Concept Phase – Sprint 2

It was only in sprint 2, where we were trying to figure out which game idea we wanted to build, that we realized that the Time Travelling idea was going to be a huge pain in our neck.

We spent the whole of week 1 trying to come up with a storyline idea for the game. We ended up failing so badly because we realized that we couldn’t come up with anything other than seed becomes tree. We were lucky that our facilitators had kept pushing us to think of new ideas while working on the time travelling one. It was through the additional brain storming that we came up with a back-up game which was a hero-defence styled card game.

The card game could fit our objectives well, but it was difficult for us to think of an innovative and fun way to play the game. We could bid for cards with other players or with an AI, but it felt boring and weird. The game fared well as a paper prototype, but when we translated it into a digital one, felt strange.

It was during this stressful and brain dead period that Ivan (our Designer) and Jermyn (our Core Programmer) came up with an interesting idea.

They called it Cutie Bee.

Cutie Bee

The main idea behind cutie bee was allowing the players to draw a path on their touch screens and then play it out to collect resources. Players can then use the resources to purchase upgrades. Initially, they thought about it in a setting where the player was drawing paths for Bees to collect nectar.

Because our Product Advisors wanted the game to fit their company branding and image, we couldn’t do anything that could be described as ‘cute’.

We then tried to rebrand the game. We thought about using the context of the user playing as a neglected kid who was collecting fireflies, because he’s heard of a rumour that if he collected a certain number, he could make a wish. And he’d wish for his mom to come home. We played around with a ton of different scenarios and context.

At this time, Quinn, our artist, was trying her hardest to come up with an art style that could fit with our Advisor’s company’s branding and also our game context. It came to a point where whatever we came up with, it would be impossible for her to imagine it in her head, and our creative process got stalled, both design, art and programming wise.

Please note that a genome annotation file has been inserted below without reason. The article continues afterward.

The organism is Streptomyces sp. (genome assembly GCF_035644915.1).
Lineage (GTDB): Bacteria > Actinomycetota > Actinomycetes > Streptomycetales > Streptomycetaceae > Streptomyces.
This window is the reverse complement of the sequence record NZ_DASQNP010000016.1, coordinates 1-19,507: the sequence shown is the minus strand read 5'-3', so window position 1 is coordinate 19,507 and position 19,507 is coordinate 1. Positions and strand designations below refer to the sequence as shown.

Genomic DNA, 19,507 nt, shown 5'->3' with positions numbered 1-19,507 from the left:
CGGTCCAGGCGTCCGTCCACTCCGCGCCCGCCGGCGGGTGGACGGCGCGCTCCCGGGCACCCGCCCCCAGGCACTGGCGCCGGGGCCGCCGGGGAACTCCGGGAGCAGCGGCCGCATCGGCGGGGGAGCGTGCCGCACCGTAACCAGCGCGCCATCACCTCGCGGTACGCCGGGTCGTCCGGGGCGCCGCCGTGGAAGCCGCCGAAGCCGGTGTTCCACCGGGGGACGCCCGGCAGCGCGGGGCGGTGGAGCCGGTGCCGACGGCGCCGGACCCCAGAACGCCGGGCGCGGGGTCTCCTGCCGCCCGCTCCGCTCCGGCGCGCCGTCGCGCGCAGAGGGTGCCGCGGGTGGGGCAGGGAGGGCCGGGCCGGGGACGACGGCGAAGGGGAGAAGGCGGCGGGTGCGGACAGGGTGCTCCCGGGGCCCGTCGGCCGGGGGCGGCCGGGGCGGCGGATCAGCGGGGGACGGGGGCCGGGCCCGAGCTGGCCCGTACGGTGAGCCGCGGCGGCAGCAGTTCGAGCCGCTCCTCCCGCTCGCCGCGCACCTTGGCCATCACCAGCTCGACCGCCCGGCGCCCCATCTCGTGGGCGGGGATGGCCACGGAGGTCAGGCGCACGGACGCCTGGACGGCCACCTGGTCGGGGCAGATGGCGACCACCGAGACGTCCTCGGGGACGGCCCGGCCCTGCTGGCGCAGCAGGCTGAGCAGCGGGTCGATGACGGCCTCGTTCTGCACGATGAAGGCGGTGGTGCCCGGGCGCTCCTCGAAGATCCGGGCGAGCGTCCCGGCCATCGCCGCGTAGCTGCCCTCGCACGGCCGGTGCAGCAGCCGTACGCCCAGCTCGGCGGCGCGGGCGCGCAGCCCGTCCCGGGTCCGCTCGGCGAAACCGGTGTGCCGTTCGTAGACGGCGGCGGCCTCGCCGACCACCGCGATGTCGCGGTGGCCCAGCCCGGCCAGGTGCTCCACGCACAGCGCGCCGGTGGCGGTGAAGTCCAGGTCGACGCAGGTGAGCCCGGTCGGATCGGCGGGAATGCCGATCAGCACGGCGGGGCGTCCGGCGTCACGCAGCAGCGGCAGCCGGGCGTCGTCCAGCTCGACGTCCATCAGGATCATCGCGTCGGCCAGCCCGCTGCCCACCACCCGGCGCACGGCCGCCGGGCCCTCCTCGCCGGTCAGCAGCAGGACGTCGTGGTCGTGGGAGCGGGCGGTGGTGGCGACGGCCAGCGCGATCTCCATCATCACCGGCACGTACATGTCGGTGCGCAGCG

Because we couldn’t settle on a design (because we were just everywhere) it became painfully difficult to settle on an art style and without design, the programmers couldn’t do anything as well.

During this whole ordeal, we were trying so hard to force different ideas together. A fun mechanic and our grand objectives. It was painful. Because we started with coming up with a cool mechanic and then trying to force the branding and objectives in. We wanted to do that because we wanted to build a game that we would be proud to call ours at the end of the program. We let that get so deep seated in our heads that we lost sight of the big picture.

Eventually we came up with a desert scenario where the players were playing as two friends who were travelling in the great deserts to collect water. We wanted to implement all sorts of different upgrades and investments for the player.

We pitched the idea (together with the card game idea and a third, adventure type idea) to our Product Advisors.
The Product Advisors agreed that the idea had potential, so we moved on to the prototyping phase.

Cutie Bee